Atlanta GM acknowledges Braves not playing up to standards

Atlanta Braves general manager Alex Anthopoulos held a media session before a game -- which sort of says it all about how the team has been playing.

"I don't normally do scrums during the season, because we've done well," he told reporters Wednesday. "If I'm doing them, that means we're not playing well."

This is, of course, all relative. The Braves have the fourth-best record in the National League. But they entered Wednesday night's game at Baltimore on a four-game losing streak (which they extended to five with a 4-2 loss) and 10 games behind NL East-leading Philadelphia. So Anthopoulos was available to discuss that disappointing reality.

He acknowledged that, by their standards, the Braves aren't looking good, but there's obviously a lot of season left. Right now three teams in the NL -- Philadelphia, Milwaukee and the Los Angeles Dodgers -- have significant division leads. Atlanta (35-30 with Wednesday's loss) is the best of the rest. In fact, only five teams in the league entered Wednesday above .500.

Three seasons ago, the Braves went 88-73, but that was enough to take the division. They went on to win the World Series.

"The Phillies are obviously playing exceptionally well -- best team arguably in the game right now -- but it's about making sure you get to the playoffs one way or the other," Anthopoulos said. "Right now, the NL, I bet you if you took a lot of these teams and these front offices, they'd tell you the same thing. No one's playing the way they thought they would -- barring Brewers, Dodgers, Phillies."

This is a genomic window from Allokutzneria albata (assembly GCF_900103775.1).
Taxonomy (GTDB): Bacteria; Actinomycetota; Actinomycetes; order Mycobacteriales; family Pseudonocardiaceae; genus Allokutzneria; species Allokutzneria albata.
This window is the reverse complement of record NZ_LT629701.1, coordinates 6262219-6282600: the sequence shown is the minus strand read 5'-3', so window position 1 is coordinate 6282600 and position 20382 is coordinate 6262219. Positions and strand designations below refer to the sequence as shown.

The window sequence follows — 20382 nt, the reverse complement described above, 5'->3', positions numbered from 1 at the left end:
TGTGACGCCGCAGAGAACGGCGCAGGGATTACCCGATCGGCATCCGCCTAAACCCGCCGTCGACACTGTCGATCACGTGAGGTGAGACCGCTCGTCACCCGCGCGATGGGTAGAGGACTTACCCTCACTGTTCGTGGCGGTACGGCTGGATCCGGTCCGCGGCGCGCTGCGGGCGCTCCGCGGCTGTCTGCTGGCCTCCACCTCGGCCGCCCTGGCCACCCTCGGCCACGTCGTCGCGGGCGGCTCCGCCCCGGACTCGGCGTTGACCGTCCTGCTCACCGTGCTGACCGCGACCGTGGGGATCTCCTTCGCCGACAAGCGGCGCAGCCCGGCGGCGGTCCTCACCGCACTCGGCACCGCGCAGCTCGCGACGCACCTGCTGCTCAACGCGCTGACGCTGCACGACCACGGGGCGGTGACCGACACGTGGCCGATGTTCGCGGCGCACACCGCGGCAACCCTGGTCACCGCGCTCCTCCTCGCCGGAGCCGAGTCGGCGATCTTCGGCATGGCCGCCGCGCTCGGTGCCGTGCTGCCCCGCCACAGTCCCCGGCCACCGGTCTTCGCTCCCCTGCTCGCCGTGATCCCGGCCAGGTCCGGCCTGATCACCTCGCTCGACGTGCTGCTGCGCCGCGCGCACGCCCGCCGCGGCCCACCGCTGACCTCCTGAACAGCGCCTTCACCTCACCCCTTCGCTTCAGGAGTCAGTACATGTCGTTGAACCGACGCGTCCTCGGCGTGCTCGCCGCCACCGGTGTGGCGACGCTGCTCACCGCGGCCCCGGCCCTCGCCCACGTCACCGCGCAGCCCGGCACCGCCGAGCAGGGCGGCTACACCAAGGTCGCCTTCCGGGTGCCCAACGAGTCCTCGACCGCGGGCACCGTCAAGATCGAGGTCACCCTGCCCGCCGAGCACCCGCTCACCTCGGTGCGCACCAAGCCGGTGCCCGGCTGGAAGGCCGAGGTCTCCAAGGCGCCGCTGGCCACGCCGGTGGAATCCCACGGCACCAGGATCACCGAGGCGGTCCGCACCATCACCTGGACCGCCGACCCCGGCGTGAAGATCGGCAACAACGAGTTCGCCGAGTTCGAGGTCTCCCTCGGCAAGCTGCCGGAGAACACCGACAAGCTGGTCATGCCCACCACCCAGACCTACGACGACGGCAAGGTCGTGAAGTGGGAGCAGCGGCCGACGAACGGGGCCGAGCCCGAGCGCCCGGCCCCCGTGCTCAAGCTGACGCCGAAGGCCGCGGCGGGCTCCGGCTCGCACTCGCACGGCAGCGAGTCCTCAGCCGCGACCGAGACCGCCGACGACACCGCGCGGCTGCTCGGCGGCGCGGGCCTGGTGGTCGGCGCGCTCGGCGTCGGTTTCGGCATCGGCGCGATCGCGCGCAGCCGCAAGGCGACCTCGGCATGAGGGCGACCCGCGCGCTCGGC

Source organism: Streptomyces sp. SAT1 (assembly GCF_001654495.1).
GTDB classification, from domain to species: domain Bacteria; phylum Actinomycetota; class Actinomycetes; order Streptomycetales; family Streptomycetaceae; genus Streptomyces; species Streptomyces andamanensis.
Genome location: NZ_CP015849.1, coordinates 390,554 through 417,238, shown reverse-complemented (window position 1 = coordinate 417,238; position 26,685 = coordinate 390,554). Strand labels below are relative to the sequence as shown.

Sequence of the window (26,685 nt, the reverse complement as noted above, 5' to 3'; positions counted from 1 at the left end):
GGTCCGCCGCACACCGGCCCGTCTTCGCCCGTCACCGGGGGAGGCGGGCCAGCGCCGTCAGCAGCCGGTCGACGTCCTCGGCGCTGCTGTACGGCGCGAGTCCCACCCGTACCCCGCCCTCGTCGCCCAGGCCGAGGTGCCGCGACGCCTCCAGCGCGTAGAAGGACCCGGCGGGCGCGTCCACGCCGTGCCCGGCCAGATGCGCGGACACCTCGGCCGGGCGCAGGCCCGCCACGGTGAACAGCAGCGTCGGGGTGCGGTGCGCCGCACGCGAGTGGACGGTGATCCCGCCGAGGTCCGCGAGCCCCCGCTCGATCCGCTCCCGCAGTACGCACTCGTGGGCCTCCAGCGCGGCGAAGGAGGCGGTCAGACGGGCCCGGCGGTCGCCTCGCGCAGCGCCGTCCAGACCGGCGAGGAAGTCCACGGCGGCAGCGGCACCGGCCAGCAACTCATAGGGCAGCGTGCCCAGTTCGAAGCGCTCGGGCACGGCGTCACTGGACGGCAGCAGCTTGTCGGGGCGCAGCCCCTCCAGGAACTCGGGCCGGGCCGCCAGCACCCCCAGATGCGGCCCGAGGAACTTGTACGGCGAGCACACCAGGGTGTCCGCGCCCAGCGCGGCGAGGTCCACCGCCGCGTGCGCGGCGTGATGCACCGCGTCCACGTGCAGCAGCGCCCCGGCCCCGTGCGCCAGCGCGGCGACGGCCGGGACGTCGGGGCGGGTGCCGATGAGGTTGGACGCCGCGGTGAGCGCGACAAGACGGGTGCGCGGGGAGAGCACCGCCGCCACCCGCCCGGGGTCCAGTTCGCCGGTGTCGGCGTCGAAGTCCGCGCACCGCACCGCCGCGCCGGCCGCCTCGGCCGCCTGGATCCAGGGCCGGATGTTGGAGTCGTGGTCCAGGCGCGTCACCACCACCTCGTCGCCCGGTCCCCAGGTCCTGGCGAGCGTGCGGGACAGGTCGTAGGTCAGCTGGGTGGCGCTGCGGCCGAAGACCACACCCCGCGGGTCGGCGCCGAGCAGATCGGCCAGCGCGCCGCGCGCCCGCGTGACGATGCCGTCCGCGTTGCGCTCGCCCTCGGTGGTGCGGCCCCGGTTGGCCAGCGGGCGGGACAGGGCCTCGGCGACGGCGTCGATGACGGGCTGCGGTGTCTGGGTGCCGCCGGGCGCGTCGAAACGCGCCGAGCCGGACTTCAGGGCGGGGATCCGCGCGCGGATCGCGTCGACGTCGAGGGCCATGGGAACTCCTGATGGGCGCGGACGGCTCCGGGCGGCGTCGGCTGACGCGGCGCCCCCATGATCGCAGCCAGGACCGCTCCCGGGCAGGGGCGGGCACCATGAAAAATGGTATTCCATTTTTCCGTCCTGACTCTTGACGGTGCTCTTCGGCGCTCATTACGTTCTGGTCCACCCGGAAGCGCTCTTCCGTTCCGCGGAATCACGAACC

Still, Atlanta hadn't dropped five straight since 2017, the last time the Braves didn't win the NL East. Two years ago, the Braves came from behind to win to win the division after the New York Mets had a big lead.

A similar comeback this year will be tough, since reigning NL MVP Ronald Acuna Jr. is out for the season because of a knee injury. Anthopoulos said he's been more active than usual in terms of pursuing trades, but nothing is imminent.

"The offensive issues seem like they're spread across the league," Anthopoulos said. "A lot of GMs are saying the same thing. People feel like they're not hitting the way they can."

The Associated Press contributed to this report.